How much were Dougie Hamilton's possession numbers affected by Patrice Bergeron?

Timothy T. Ludwig-USA TODAY Sports

Since Dougie Hamilton was traded for three lottery picks, people have tried to rationalize his departure. "Not enough cap space", "His initial ask was too high", "he was an uppity loner", "he wanted out" - you name it.

There's one argument questioning Hamilton's value I wanted to address: while Hamilton is not a bad player, his possession numbers in Boston were greatly inflated by Patrice Bergeron. Last year with Bergeron, Hamilton had a absolutely insane 64.1 SAT% with 55.0 D-Zone Start%.

Bergeron without Hamilton dropped to 54.2 SAT% but increased his DZS% to 58.3. But Hamilton's numbers without him felt down to 50.1 and 48.5 respectively. Ouch. To put those numbers in perspective, the Bruins had a raw Corsi% of 51.7. To make it worse, Chris Kelly and Milan Lucic, bad possession players themselves, have better Corsi% numbers without Bergeron than Hamilton. Does this mean Hamilton will be exposed as a flame? After taking a deeper look at his numbers, I think it's unlikely.

Hamilton DID get to play a ton of even strength minutes with Bergeron last season, but the latter didn't win three Selke trophies in the past four years because he's merely a great player (this is the 4th year in a row his SATRel% is 7.5 or above); everyone's possession numbers get a significant boost when he's on the ice.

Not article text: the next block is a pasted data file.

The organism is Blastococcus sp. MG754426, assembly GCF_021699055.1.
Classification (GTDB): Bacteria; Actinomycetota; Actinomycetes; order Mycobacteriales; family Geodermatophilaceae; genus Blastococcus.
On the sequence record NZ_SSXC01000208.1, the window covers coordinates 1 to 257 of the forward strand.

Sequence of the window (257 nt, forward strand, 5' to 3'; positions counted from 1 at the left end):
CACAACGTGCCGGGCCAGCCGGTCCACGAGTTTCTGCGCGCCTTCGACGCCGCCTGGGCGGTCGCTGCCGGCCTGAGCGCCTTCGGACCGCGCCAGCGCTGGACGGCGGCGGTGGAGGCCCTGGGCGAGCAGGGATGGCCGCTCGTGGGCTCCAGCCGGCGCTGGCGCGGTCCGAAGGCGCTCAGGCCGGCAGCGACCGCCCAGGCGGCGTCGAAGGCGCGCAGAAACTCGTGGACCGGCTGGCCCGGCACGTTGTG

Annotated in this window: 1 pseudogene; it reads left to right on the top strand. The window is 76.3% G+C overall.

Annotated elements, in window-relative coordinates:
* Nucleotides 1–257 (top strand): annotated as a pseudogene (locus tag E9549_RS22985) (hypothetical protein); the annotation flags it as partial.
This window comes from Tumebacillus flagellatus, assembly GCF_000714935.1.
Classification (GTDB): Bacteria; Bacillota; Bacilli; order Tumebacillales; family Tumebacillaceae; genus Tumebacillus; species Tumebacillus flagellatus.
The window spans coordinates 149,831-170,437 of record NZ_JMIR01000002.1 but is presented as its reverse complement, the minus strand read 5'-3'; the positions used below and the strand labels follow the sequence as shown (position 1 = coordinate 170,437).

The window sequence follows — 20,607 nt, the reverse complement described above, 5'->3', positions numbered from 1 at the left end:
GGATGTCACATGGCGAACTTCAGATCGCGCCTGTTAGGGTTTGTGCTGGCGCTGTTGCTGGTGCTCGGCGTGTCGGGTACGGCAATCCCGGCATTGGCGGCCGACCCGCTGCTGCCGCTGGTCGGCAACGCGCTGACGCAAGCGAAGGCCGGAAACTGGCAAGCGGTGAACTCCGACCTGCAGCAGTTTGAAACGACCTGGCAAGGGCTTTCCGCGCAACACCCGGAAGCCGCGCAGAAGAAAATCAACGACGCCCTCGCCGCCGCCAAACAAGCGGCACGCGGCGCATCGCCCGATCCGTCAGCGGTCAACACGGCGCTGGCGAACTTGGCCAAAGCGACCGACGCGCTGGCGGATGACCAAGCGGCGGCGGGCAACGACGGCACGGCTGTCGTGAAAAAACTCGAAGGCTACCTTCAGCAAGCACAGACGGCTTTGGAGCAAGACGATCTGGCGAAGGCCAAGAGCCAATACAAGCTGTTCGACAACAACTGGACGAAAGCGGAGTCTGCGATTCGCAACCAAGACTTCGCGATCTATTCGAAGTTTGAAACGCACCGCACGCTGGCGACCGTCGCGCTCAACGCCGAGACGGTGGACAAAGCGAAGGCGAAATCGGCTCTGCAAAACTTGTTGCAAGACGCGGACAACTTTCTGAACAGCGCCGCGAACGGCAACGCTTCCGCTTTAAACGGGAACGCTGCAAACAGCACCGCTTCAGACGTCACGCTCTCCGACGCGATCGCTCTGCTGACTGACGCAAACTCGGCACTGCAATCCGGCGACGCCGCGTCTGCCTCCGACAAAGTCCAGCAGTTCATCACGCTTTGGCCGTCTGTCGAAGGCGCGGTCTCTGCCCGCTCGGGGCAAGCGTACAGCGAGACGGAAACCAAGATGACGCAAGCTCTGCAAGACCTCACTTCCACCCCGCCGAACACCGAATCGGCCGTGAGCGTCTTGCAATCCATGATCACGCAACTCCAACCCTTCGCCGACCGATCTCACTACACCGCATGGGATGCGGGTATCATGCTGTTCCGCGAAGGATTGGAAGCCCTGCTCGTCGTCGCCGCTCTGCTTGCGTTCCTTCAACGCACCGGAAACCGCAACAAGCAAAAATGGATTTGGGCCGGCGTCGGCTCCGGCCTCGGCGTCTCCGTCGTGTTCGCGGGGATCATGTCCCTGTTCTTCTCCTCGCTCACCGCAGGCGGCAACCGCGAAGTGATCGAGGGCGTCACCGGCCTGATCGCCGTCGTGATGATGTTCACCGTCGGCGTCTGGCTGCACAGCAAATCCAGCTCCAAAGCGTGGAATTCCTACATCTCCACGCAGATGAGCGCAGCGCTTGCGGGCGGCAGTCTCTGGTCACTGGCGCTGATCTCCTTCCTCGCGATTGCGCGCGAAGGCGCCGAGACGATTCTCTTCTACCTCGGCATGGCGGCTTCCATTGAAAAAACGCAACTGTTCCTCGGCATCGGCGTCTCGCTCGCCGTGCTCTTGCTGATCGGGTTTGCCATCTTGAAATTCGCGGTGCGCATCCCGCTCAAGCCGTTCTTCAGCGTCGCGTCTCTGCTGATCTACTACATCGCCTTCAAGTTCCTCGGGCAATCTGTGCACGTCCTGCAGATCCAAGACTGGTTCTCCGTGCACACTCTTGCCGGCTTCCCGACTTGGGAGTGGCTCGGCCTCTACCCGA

This raises the question: how does the 22-year-old defenseman affect his teammates without the Bergeron effect? I did a WOWY chart for Hamilton when the Quebecer was not on the ice last season, with the players he spent 150+ even strength minutes with under those circumstances.

Dougie Hamilton WOWY, without Bergeron

  • Look at Zdeno Chara and David Krejci, that's amazing. Looking at this table and Bergeron's numbers without him, it's easy to conclude Hamilton makes the best players on his team even better.
  • Hamilton made seven out of the nine players better. The others took a small -0.6 SAT% drop.
  • The two exceptions, Lucic and Gregory Campbell, and the only other player who didn't see at least a 1.0 SAT% increase with Hamilton (Kelly) all saw a huge drop in defensive zone starts when they were not playing with him.
  • On that note, it's pretty clear on the rare occasions Bergeron wasn't on the ice, Hamilton's deployment by Claude Julien was the toughest barring Campbell's.

All in all, Hamilton is an elite defenseman, with or without Bergeron.

So how should he be deployed?

The numbers indicate he's a first pairing defenseman who makes great players even better and Hartley should treat his new asset accordingly. I believe it means Hamilton should play with either Mark Giordano or TJ Brodie, not Kris Russell or Dennis Wideman, and pair him up with Mikael Backlund as well (being Bergeron-lite and all).

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